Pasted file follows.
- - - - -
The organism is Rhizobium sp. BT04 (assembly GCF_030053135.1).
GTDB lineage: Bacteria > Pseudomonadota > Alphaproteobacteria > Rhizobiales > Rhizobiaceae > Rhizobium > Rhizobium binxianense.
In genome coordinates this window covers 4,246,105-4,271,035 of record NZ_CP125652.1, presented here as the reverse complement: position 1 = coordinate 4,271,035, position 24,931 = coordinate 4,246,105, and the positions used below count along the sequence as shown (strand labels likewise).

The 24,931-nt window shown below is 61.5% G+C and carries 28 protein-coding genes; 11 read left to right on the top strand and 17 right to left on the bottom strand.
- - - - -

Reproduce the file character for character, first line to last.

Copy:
The organism is Rhizobium sp. BT04 (assembly GCF_030053135.1).
GTDB lineage: Bacteria > Pseudomonadota > Alphaproteobacteria > Rhizobiales > Rhizobiaceae > Rhizobium > Rhizobium binxianense.
In genome coordinates this window covers 4,246,105-4,271,035 of record NZ_CP125652.1, presented here as the reverse complement: position 1 = coordinate 4,271,035, position 24,931 = coordinate 4,246,105, and the positions used below count along the sequence as shown (strand labels likewise).

The 24,931-nt window shown below is 61.5% G+C and carries 28 protein-coding genes; 11 read left to right on the top strand and 17 right to left on the bottom strand.